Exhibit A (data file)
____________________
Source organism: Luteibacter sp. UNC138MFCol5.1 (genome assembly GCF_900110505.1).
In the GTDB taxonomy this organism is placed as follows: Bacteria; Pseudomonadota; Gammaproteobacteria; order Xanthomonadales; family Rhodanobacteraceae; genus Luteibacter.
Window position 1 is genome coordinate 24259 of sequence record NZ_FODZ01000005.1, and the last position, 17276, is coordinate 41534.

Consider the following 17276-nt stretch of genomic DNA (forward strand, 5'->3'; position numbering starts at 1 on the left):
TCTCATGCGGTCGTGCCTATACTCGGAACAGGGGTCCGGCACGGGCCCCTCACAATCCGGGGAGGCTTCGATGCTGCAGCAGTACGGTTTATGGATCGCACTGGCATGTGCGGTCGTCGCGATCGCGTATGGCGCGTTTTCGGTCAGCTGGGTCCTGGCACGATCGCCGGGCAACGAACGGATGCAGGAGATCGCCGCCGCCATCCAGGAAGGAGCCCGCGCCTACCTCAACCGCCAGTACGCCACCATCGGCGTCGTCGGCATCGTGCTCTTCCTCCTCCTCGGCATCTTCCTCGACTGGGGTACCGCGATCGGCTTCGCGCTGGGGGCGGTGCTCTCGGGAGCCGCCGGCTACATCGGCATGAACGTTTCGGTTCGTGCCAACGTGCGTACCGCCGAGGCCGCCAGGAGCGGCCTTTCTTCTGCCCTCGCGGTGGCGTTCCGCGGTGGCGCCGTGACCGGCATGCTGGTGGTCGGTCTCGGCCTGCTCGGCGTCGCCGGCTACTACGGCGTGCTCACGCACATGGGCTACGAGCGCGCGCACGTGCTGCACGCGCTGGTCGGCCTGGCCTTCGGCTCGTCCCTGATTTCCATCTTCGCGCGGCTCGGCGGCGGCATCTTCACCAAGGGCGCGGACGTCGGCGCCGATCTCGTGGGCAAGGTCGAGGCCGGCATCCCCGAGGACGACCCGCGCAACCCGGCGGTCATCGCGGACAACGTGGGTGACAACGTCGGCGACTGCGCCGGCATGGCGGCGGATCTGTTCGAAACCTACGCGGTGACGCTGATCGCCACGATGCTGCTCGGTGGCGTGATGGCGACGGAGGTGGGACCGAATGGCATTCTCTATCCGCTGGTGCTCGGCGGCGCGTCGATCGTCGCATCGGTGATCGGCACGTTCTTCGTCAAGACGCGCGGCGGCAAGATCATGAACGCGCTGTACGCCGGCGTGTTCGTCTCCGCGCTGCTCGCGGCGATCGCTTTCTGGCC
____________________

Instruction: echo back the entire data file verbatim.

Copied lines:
Source organism: Luteibacter sp. UNC138MFCol5.1 (genome assembly GCF_900110505.1).
In the GTDB taxonomy this organism is placed as follows: Bacteria; Pseudomonadota; Gammaproteobacteria; order Xanthomonadales; family Rhodanobacteraceae; genus Luteibacter.
Window position 1 is genome coordinate 24259 of sequence record NZ_FODZ01000005.1, and the last position, 17276, is coordinate 41534.

Consider the following 17276-nt stretch of genomic DNA (forward strand, 5'->3'; position numbering starts at 1 on the left):
TCTCATGCGGTCGTGCCTATACTCGGAACAGGGGTCCGGCACGGGCCCCTCACAATCCGGGGAGGCTTCGATGCTGCAGCAGTACGGTTTATGGATCGCACTGGCATGTGCGGTCGTCGCGATCGCGTATGGCGCGTTTTCGGTCAGCTGGGTCCTGGCACGATCGCCGGGCAACGAACGGATGCAGGAGATCGCCGCCGCCATCCAGGAAGGAGCCCGCGCCTACCTCAACCGCCAGTACGCCACCATCGGCGTCGTCGGCATCGTGCTCTTCCTCCTCCTCGGCATCTTCCTCGACTGGGGTACCGCGATCGGCTTCGCGCTGGGGGCGGTGCTCTCGGGAGCCGCCGGCTACATCGGCATGAACGTTTCGGTTCGTGCCAACGTGCGTACCGCCGAGGCCGCCAGGAGCGGCCTTTCTTCTGCCCTCGCGGTGGCGTTCCGCGGTGGCGCCGTGACCGGCATGCTGGTGGTCGGTCTCGGCCTGCTCGGCGTCGCCGGCTACTACGGCGTGCTCACGCACATGGGCTACGAGCGCGCGCACGTGCTGCACGCGCTGGTCGGCCTGGCCTTCGGCTCGTCCCTGATTTCCATCTTCGCGCGGCTCGGCGGCGGCATCTTCACCAAGGGCGCGGACGTCGGCGCCGATCTCGTGGGCAAGGTCGAGGCCGGCATCCCCGAGGACGACCCGCGCAACCCGGCGGTCATCGCGGACAACGTGGGTGACAACGTCGGCGACTGCGCCGGCATGGCGGCGGATCTGTTCGAAACCTACGCGGTGACGCTGATCGCCACGATGCTGCTCGGTGGCGTGATGGCGACGGAGGTGGGACCGAATGGCATTCTCTATCCGCTGGTGCTCGGCGGCGCGTCGATCGTCGCATCGGTGATCGGCACGTTCTTCGTCAAGACGCGCGGCGGCAAGATCATGAACGCGCTGTACGCCGGCGTGTTCGTCTCCGCGCTGCTCGCGGCGATCGCTTTCTGGCC